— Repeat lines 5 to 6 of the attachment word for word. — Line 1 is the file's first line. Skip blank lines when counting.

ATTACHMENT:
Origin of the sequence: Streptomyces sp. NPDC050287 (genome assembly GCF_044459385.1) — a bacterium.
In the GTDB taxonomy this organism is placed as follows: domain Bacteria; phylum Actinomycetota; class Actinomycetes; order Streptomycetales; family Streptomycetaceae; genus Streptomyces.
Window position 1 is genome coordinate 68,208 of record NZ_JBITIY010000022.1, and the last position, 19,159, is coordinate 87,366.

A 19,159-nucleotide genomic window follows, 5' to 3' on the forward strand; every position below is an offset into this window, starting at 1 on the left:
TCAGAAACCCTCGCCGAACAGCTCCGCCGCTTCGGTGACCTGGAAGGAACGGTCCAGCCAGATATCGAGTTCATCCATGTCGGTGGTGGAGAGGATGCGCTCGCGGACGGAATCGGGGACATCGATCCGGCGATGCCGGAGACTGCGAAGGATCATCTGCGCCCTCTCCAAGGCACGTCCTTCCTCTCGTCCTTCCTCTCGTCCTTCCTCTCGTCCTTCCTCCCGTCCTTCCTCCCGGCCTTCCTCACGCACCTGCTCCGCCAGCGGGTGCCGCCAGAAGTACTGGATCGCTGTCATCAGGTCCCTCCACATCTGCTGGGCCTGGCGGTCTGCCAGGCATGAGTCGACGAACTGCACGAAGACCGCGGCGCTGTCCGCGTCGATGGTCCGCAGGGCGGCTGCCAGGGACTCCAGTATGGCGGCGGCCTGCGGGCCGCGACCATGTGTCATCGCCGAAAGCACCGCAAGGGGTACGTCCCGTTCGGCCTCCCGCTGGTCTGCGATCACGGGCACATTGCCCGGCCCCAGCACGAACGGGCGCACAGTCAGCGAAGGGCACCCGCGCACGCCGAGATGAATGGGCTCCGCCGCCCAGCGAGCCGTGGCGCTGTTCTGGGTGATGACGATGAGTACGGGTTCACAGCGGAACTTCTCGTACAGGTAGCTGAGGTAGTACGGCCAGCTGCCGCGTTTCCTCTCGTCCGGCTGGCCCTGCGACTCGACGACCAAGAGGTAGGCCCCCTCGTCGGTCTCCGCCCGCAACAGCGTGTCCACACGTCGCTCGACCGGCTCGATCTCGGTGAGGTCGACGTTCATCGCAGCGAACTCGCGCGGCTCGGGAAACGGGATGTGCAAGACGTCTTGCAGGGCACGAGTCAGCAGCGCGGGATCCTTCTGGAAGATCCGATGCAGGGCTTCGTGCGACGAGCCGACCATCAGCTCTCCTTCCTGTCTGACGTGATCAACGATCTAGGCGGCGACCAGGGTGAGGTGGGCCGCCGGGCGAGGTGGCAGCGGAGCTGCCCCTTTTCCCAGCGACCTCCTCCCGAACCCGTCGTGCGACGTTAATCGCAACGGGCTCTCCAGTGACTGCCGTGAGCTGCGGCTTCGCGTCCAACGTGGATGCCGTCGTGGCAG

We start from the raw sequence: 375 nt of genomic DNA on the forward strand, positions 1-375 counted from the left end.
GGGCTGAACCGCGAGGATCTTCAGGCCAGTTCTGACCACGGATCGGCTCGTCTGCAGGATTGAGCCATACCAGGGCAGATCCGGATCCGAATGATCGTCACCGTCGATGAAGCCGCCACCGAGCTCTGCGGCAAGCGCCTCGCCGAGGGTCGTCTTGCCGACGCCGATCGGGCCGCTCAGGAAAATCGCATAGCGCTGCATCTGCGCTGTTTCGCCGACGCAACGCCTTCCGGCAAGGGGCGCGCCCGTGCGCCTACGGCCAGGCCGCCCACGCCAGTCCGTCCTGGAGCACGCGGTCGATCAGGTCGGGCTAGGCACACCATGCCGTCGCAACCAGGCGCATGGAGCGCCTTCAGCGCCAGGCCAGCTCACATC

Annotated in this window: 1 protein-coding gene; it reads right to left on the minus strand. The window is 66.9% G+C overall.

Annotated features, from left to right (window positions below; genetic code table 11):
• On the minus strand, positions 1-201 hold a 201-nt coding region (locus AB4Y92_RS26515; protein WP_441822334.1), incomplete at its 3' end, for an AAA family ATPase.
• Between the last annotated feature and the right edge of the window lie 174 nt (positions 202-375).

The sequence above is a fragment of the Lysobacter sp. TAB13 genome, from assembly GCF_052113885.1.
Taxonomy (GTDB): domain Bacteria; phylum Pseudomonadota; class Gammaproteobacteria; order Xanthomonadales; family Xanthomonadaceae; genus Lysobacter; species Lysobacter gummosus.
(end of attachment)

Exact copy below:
TCAGAAACCCTCGCCGAACAGCTCCGCCGCTTCGGTGACCTGGAAGGAACGGTCCAGCCAGATATCGAGTTCATCCATGTCGGTGGTGGAGAGGATGCGCTCGCGGACGGAATCGGGGACATCGATCCGGCGATGCCGGAGACTGCGAAGGATCATCTGCGCCCTCTCCAAGGCACGTCCTTCCTCTCGTCCTTCCTCTCGTCCTTCCTCTCGTCCTTCCTCCCGTCCTTCCTCCCGGCCTTCCTCACGCACCTGCTCCGCCAGCGGGTGCCGCCAGAAGTACTGGATCGCTGTCATCAGGTCCCTCCACATCTGCTGGGCCTGGCGGTCTGCCAGGCATGAGTCGACGAACTGCACGAAGACCGCGGCGCTGTCCGCGTCGATGGTCCGCAGGGCGGCTGCCAGGGACTCCAGTATGGCGGCGGCCTGCGGGCCGCGACCATGTGTCATCGCCGAAAGCACCGCAAGGGGTACGTCCCGTTCGGCCTCCCGCTGGTCTGCGATCACGGGCACATTGCCCGGCCCCAGCACGAACGGGCGCACAGTCAGCGAAGGGCACCCGCGCACGCCGAGATGAATGGGCTCCGCCGCCCAGCGAGCCGTGGCGCTGTTCTGGGTGATGACGATGAGTACGGGTTCACAGCGGAACTTCTCGTACAGGTAGCTGAGGTAGTACGGCCAGCTGCCGCGTTTCCTCTCGTCCGGCTGGCCCTGCGACTCGACGACCAAGAGGTAGGCCCCCTCGTCGGTCTCCGCCCGCAACAGCGTGTCCACACGTCGCTCGACCGGCTCGATCTCGGTGAGGTCGACGTTCATCGCAGCGAACTCGCGCGGCTCGGGAAACGGGATGTGCAAGACGTCTTGCAGGGCACGAGTCAGCAGCGCGGGATCCTTCTGGAAGATCCGATGCAGGGCTTCGTGCGACGAGCCGACCATCAGCTCTCCTTCCTGTCTGACGTGATCAACGATCTAGGCGGCGACCAGGGTGAGGTGGGCCGCCGGGCGAGGTGGCAGCGGAGCTGCCCCTTTTCCCAGCGACCTCCTCCCGAACCCGTCGTGCGACGTTAATCGCAACGGGCTCTCCAGTGACTGCCGTGAGCTGCGGCTTCGCGTCCAACGTGGATGCCGTCGTGGCAG

We start from the raw sequence: 375 nt of genomic DNA on the forward strand, positions 1-375 counted from the left end.